The report was compiled by ISHR following face-to-face consultations in September 2015 with 15 leading human rights defenders from around the world, chosen for their extensive experience and success in advocating for the protection of civil society space at the national level. The consultations aimed to identify, document and further develop strategies, tactics and lessons learnt to advocate for laws, policies and practices that safeguard and enable defenders' work, as well as strategies to challenge and resist laws, policies and practices that restrict such work. The defenders also made a joint statement to the UN Human Rights Council reiterating the report's main points.
‘An enabling environment for the work of human rights defenders is essential for the promotion and protection of human rights and the rule of law. It is vital that defenders working on the ground are at the forefront of international discussions about maintaining civil society space. Their expertise and experience is an invaluable contribution to the report of the High Commissioner for Human Rights,’ said Ben Leather, ISHR's Advocacy, Training and Communications Manager.
In addition to being informed by those consultations, the joint report draws on ISHR’s existing research based on its 30 years of working with human rights defenders and its in-depth research report, From Restriction to Protection, which examines laws affecting human rights defenders across 40 jurisdictions covering all regions.
States urged to enact and effectively implement specific laws and policies for the protection of human rights defenders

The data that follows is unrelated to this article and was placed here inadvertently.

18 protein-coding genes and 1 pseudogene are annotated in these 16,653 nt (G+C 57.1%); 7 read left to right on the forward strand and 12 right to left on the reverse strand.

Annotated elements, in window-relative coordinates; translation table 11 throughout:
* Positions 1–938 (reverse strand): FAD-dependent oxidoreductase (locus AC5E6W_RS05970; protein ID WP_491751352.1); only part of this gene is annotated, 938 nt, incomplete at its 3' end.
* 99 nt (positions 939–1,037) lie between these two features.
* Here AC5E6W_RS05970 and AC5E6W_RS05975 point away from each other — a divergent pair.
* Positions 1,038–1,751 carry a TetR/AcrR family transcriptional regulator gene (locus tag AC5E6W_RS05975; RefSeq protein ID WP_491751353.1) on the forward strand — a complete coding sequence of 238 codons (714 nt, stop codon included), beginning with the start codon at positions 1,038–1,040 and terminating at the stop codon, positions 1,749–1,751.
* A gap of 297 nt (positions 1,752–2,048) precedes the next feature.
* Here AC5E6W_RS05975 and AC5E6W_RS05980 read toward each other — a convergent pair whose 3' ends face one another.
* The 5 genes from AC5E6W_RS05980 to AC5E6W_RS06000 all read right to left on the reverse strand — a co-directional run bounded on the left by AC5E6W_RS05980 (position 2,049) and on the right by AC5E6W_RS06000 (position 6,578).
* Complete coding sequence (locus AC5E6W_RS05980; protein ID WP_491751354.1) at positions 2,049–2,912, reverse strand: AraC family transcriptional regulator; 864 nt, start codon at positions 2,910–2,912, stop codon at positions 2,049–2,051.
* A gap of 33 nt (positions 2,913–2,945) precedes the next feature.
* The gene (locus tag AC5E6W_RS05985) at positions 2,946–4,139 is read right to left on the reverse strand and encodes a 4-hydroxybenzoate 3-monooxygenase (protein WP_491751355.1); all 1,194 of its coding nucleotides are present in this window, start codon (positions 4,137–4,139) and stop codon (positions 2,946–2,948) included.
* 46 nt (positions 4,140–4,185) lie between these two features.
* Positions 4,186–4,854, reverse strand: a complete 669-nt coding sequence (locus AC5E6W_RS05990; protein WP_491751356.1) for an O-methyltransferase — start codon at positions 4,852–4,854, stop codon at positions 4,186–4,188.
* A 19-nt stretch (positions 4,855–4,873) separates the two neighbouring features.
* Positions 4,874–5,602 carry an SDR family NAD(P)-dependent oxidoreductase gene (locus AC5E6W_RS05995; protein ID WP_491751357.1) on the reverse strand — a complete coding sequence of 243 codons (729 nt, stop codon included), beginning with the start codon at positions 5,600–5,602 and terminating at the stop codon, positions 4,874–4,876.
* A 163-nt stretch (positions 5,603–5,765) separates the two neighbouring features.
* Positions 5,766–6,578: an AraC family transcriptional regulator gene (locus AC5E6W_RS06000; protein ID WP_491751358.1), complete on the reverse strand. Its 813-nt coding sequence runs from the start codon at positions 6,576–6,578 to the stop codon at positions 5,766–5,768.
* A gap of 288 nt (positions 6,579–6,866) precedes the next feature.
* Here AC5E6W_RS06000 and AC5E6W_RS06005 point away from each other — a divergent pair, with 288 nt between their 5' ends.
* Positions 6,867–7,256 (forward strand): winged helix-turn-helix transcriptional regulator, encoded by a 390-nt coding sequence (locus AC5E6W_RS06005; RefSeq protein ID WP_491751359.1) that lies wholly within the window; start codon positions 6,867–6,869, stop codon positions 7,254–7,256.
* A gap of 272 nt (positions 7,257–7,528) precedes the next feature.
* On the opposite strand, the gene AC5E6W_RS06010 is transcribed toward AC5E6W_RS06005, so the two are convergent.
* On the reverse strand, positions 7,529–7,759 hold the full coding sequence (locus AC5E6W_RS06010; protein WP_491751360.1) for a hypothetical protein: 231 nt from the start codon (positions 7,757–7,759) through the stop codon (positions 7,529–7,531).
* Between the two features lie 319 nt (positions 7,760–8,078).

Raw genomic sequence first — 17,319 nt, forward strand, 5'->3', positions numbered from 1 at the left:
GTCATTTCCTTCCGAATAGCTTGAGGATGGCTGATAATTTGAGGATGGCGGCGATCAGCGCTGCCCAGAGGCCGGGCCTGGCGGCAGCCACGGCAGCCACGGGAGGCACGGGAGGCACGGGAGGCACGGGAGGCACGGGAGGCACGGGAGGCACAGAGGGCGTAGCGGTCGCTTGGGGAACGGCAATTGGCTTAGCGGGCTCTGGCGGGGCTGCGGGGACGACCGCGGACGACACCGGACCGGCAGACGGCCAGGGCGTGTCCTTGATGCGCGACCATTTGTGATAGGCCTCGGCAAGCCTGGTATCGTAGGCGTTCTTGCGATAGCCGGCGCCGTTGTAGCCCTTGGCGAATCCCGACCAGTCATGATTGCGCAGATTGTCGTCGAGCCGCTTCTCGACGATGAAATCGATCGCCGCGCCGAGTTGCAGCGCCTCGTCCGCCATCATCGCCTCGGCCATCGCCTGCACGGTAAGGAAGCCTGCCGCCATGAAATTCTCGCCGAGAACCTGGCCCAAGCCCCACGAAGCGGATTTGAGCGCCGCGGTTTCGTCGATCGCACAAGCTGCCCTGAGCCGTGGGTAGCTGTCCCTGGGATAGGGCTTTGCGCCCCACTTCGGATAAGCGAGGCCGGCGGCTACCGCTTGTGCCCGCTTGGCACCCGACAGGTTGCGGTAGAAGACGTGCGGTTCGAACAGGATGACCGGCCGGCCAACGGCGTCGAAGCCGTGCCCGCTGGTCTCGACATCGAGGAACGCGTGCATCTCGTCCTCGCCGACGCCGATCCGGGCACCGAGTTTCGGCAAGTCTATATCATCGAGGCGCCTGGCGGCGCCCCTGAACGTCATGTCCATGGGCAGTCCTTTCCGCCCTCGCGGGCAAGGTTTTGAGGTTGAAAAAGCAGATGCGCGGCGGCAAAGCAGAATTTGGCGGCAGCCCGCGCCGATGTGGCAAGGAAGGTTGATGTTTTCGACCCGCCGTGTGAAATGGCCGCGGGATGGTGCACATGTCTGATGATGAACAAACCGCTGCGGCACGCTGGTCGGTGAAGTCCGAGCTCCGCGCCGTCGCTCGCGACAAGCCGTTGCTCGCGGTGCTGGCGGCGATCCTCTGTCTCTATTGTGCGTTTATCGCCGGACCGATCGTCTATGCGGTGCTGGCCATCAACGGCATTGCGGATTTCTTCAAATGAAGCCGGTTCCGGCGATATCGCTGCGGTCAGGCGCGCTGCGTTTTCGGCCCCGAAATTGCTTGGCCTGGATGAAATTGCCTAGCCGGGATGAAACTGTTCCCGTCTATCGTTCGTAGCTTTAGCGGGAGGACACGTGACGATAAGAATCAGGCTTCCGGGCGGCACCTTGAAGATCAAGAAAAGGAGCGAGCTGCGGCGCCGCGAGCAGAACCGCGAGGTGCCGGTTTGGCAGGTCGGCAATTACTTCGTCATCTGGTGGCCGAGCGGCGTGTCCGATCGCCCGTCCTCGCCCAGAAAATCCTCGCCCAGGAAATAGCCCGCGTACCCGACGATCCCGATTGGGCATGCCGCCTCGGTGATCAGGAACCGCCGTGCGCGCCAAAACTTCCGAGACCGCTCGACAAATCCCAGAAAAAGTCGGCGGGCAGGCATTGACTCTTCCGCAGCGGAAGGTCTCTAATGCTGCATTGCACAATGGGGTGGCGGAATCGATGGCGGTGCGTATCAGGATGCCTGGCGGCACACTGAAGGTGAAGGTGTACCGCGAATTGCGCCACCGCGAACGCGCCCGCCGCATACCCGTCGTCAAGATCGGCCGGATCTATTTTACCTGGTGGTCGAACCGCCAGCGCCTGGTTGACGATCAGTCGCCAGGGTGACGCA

The new joint report emphasises that States have the primary responsibility to support human rights defenders and safeguard civil society space. Measures in this regard should include the enactment of specific laws and policies to protect human rights defenders and to enable their work, including laws and policies on access to information, the prevention of reprisals, and the right to advocate and associate freely. The report also emphasises the importance of States reviewing and amending laws and policies which operate to close civil society space or to unduly restrict and even criminalise the work of human rights defenders, including counter-terrorism laws, laws which restrict access to funding and resources, and laws limiting the right to peaceful assembly and protest.
'An enabling legal environment which facilitates the formation of associations, provides the ability to access and use resources, and recognises the right to advocate without restriction and without fear of reprisal, is essential to human rights, good government and the rule of law,' said ISHR Director Phil Lynch.
The 'business case' for speaking out on the protection of civil society space
The report also emphasises the role and responsibility of corporations and investors in protecting civil society space, with enlightened companies recognising that respect for the rights to freedom of expression, association, assembly and non-discrimination, together with a vibrant civil society that can combat corruption and advocate for the rule of law, is necessary to ensure the conditions in which business can operate safely, predictably and without undue restriction.